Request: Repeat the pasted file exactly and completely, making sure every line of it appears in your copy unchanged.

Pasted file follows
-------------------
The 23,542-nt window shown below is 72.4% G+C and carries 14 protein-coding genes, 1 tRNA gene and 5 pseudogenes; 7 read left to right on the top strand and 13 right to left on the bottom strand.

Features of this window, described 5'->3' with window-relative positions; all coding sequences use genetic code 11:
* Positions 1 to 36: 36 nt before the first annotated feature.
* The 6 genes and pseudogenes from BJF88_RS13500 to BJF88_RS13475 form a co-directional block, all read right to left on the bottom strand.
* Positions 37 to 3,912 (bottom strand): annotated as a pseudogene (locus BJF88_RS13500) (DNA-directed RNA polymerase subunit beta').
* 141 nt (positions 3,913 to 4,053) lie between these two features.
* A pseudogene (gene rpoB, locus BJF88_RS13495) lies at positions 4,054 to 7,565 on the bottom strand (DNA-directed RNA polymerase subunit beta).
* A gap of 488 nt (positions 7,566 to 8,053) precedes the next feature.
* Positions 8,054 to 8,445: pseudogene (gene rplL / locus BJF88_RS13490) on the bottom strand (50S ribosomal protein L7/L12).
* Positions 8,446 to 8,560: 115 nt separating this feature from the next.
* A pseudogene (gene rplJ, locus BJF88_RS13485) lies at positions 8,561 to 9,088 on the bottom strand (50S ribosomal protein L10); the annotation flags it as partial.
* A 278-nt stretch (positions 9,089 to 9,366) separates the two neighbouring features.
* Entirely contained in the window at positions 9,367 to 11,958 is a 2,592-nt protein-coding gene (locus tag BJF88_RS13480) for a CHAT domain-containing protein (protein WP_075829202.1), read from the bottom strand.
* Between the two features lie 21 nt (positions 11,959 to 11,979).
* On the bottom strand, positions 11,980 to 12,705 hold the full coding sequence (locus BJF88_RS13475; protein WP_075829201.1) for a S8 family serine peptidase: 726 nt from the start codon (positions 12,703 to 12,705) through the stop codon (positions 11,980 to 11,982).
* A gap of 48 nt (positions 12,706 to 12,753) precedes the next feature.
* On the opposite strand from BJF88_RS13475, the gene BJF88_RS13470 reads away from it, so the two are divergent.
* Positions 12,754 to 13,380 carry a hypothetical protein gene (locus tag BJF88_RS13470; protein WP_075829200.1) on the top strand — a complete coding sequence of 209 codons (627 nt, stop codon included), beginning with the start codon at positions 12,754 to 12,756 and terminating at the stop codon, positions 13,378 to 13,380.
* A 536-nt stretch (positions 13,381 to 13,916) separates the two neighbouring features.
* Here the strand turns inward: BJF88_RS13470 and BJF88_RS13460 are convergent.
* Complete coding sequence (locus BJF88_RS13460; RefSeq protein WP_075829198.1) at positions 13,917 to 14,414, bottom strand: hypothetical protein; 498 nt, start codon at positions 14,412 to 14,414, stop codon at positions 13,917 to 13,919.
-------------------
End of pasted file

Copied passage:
The 23,542-nt window shown below is 72.4% G+C and carries 14 protein-coding genes, 1 tRNA gene and 5 pseudogenes; 7 read left to right on the top strand and 13 right to left on the bottom strand.

Features of this window, described 5'->3' with window-relative positions; all coding sequences use genetic code 11:
* Positions 1 to 36: 36 nt before the first annotated feature.
* The 6 genes and pseudogenes from BJF88_RS13500 to BJF88_RS13475 form a co-directional block, all read right to left on the bottom strand.
* Positions 37 to 3,912 (bottom strand): annotated as a pseudogene (locus BJF88_RS13500) (DNA-directed RNA polymerase subunit beta').
* 141 nt (positions 3,913 to 4,053) lie between these two features.
* A pseudogene (gene rpoB, locus BJF88_RS13495) lies at positions 4,054 to 7,565 on the bottom strand (DNA-directed RNA polymerase subunit beta).
* A gap of 488 nt (positions 7,566 to 8,053) precedes the next feature.
* Positions 8,054 to 8,445: pseudogene (gene rplL / locus BJF88_RS13490) on the bottom strand (50S ribosomal protein L7/L12).
* Positions 8,446 to 8,560: 115 nt separating this feature from the next.
* A pseudogene (gene rplJ, locus BJF88_RS13485) lies at positions 8,561 to 9,088 on the bottom strand (50S ribosomal protein L10); the annotation flags it as partial.
* A 278-nt stretch (positions 9,089 to 9,366) separates the two neighbouring features.
* Entirely contained in the window at positions 9,367 to 11,958 is a 2,592-nt protein-coding gene (locus tag BJF88_RS13480) for a CHAT domain-containing protein (protein WP_075829202.1), read from the bottom strand.
* Between the two features lie 21 nt (positions 11,959 to 11,979).
* On the bottom strand, positions 11,980 to 12,705 hold the full coding sequence (locus BJF88_RS13475; protein WP_075829201.1) for a S8 family serine peptidase: 726 nt from the start codon (positions 12,703 to 12,705) through the stop codon (positions 11,980 to 11,982).
* A gap of 48 nt (positions 12,706 to 12,753) precedes the next feature.
* On the opposite strand from BJF88_RS13475, the gene BJF88_RS13470 reads away from it, so the two are divergent.
* Positions 12,754 to 13,380 carry a hypothetical protein gene (locus tag BJF88_RS13470; protein WP_075829200.1) on the top strand — a complete coding sequence of 209 codons (627 nt, stop codon included), beginning with the start codon at positions 12,754 to 12,756 and terminating at the stop codon, positions 13,378 to 13,380.
* A 536-nt stretch (positions 13,381 to 13,916) separates the two neighbouring features.
* Here the strand turns inward: BJF88_RS13470 and BJF88_RS13460 are convergent.
* Complete coding sequence (locus BJF88_RS13460; RefSeq protein WP_075829198.1) at positions 13,917 to 14,414, bottom strand: hypothetical protein; 498 nt, start codon at positions 14,412 to 14,414, stop codon at positions 13,917 to 13,919.